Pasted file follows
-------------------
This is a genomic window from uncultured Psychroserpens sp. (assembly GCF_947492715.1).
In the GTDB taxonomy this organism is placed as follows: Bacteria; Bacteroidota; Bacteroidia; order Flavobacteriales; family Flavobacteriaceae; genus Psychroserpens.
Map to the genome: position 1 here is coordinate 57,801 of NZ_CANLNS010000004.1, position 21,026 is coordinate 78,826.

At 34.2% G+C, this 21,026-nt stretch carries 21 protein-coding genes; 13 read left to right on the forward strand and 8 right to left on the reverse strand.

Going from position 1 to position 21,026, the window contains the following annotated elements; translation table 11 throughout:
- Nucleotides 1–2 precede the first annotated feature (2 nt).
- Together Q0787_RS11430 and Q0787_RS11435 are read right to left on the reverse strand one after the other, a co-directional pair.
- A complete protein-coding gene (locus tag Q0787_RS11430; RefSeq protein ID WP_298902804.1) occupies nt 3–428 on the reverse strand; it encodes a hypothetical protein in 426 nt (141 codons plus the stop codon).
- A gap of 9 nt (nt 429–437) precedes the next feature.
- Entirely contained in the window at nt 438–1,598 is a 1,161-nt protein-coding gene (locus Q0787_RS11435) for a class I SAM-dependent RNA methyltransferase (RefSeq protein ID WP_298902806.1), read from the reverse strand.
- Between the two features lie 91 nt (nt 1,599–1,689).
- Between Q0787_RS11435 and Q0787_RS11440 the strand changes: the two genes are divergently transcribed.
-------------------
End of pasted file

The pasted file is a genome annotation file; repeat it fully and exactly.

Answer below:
This is a genomic window from uncultured Psychroserpens sp. (assembly GCF_947492715.1).
In the GTDB taxonomy this organism is placed as follows: Bacteria; Bacteroidota; Bacteroidia; order Flavobacteriales; family Flavobacteriaceae; genus Psychroserpens.
Map to the genome: position 1 here is coordinate 57,801 of NZ_CANLNS010000004.1, position 21,026 is coordinate 78,826.

At 34.2% G+C, this 21,026-nt stretch carries 21 protein-coding genes; 13 read left to right on the forward strand and 8 right to left on the reverse strand.

Going from position 1 to position 21,026, the window contains the following annotated elements; translation table 11 throughout:
- Nucleotides 1–2 precede the first annotated feature (2 nt).
- Together Q0787_RS11430 and Q0787_RS11435 are read right to left on the reverse strand one after the other, a co-directional pair.
- A complete protein-coding gene (locus tag Q0787_RS11430; RefSeq protein ID WP_298902804.1) occupies nt 3–428 on the reverse strand; it encodes a hypothetical protein in 426 nt (141 codons plus the stop codon).
- A gap of 9 nt (nt 429–437) precedes the next feature.
- Entirely contained in the window at nt 438–1,598 is a 1,161-nt protein-coding gene (locus Q0787_RS11435) for a class I SAM-dependent RNA methyltransferase (RefSeq protein ID WP_298902806.1), read from the reverse strand.
- Between the two features lie 91 nt (nt 1,599–1,689).
- Between Q0787_RS11435 and Q0787_RS11440 the strand changes: the two genes are divergently transcribed.